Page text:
India hopes to work closely with Brazil, Russia and China to come up with collaborative measures to tackle the global financial crisis as leaders of the four countries prepare for their summit meeting in Yekaterinburg, Russia, later Tuesday.
Indian diplomats and experts also believe the four largest emerging economies, called BRIC (Brazil, Russia, India and China), will play an ever-increasing role in "more important issues" that pose challenges to the world.
"There is a very strong economic cooperation component which we hope will emerge from the discussions," Indian Foreign Secretary Shivshankar Menon said last Friday.
"India maintains that BRIC's potential importance lies in cooperating on global economy and economic governance issues, which require a coordinated approach through high level, continuous exchange of views," Nirupama Rao, the Indian ambassador to China, told China Daily.
Stressing that the four economies will contribute significantly to the world's economic recovery, Rao said India had introduced aggressive monetary and fiscal policies that will help the world's second most populous country maintain its growth at more than 6 percent this year.
However, she noted that many other developing countries were not faring as well as their investments and exports had dried up.
"India is advocating an increase in capital of international financial institutions and greater devolution of financial resources on easier terms for developing countries to help their economies grow," she said.
Rao said the Indian sub-continent has called on all countries to resist "protectionism and stand against the use of unfair trade practices which distort and inhibit international trade".
Swaran Singh, a professor of Diplomacy and Disarmament at the Jawaharlal Nehru University in New Delhi, the Indian capital, said: "The current global meltdown is the first time in history that the so-called great economic powers are depending on emerging economies to rescue the world from the unprecedented slide."
"BRIC countries are unique examples of economies growing at an impressive pace without fear of the recession, even though they do have their own share of difficulties," Singh, who is also president of the Association of ASIA Scholars (South Asia Chapter), said in an e-mail to China Daily.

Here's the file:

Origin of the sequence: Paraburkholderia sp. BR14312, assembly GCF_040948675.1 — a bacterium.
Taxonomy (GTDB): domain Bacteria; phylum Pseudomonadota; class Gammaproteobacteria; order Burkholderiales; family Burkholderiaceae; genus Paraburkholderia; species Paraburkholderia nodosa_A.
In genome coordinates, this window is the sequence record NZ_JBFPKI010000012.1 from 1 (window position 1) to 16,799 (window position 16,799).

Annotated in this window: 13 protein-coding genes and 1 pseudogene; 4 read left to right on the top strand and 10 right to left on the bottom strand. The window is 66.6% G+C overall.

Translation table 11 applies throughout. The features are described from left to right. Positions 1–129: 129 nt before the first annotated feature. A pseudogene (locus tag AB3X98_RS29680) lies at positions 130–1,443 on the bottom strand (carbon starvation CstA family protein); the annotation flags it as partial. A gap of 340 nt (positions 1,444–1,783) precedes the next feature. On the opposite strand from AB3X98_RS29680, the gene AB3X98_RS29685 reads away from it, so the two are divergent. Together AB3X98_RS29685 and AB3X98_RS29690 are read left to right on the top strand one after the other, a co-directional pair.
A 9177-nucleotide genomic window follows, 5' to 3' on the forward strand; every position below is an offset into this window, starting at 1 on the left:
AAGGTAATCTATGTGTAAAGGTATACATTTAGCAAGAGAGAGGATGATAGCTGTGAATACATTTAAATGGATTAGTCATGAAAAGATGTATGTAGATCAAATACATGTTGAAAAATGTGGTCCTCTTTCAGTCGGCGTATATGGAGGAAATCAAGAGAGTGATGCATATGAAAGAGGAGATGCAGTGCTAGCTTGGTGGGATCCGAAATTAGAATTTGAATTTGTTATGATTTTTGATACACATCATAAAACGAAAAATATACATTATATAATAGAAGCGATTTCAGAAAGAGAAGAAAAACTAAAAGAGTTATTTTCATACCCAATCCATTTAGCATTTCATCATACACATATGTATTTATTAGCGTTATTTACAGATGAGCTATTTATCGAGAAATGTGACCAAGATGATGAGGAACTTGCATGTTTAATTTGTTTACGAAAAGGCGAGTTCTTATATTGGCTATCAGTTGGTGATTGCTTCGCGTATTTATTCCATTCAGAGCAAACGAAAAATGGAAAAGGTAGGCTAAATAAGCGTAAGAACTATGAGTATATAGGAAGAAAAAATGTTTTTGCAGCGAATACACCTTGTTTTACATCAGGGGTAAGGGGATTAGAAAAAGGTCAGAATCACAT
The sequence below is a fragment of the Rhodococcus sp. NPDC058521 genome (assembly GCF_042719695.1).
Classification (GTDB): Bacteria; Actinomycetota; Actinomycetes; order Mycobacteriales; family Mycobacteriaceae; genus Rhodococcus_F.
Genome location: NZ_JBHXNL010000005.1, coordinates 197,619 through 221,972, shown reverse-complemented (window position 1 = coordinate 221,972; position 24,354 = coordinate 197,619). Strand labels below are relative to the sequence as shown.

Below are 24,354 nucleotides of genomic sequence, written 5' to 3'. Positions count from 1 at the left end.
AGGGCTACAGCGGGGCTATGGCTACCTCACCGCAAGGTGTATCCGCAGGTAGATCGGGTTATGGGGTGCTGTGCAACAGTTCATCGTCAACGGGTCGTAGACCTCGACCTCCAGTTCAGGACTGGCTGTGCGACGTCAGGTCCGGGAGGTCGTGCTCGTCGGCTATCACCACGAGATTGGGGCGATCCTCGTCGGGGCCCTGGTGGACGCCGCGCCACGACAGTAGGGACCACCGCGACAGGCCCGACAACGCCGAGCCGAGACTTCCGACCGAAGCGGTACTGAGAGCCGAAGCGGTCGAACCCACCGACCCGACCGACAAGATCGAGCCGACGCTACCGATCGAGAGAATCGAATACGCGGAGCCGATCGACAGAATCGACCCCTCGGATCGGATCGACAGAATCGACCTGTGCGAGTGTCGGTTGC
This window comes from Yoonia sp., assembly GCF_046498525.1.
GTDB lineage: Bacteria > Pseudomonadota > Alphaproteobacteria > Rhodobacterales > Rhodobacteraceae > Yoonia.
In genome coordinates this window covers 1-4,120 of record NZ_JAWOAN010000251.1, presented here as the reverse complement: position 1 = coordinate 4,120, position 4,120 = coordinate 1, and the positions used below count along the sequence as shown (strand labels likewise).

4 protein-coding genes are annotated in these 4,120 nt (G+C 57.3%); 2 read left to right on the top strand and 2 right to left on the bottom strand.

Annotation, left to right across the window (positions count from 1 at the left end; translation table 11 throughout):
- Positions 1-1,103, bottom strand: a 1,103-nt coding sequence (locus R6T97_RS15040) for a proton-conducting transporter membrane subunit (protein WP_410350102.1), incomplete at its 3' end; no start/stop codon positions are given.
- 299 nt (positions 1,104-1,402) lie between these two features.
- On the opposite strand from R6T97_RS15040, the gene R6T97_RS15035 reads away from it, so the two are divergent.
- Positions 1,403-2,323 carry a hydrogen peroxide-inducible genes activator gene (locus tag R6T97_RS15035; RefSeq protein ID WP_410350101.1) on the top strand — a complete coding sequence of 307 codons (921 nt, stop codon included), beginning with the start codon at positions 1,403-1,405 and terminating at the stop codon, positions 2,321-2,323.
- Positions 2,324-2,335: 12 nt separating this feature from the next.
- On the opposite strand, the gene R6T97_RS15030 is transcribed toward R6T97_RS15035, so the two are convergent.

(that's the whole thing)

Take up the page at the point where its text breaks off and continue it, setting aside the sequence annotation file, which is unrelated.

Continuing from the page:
Madhav Das Nalapat, director of the Department of Geopolitics at Manipal University, said: "BRIC countries need to stop idling away time talking and take some action."
In order to deal with the financial crisis, BRIC should put in place regulations that "prevent speculation and destruction of wealth and welfare of many to benefit a few", Nalapat, who holds the UNESCO Peace Chair, said.
BRIC countries should also "seek to impose tough curbs on speculation and on the devilish greed that has been the cause of the ruin of so many economies during 2008," he said, adding: "These economic devils want full freedom to destroy the global economy in a way that also destroys the ecology of the world."
Ambassador Rao said the dialogue among the BRIC countries is "based on mutual trust and respect, common interests and coincidence or similarity of approaches toward the pressing problems of global development".
"BRIC countries have a strong commitment to multilateral diplomacy in dealing with common challenges for international security," she said.
Besides the global financial crisis, she said the four countries can also deal with other "challenges, such as such as climate change, energy security, food security, international financial structures, global development agenda, UN reform, terrorism and non-proliferation, more effectively".
Although BRIC's growth has won the world's respect, many believe their development any further would exceed " the ability of the global economy to supply".
Rao responded: "I do not think anyone can seriously question the right of developing countries to pursue eradication of poverty and raising living standards of their people."
"Let us not forget that when a poor Indian reduces his consumption, he dies of starvation, while when a poor Westerner reduces his consumption, all he loses is a potbelly," Prof Nalapt said.
Swaran Singh said endorsing BRIC's strengths and accepting them as vital global decision makers was "no longer a matter of choice for conventionally great economic powers".
"They can today afford to ignore BRIC but only at their own peril. Increasing recognition of BRIC is evidence that great economic powers understand this change as also BRIC's usefulness for global peace and prosperity."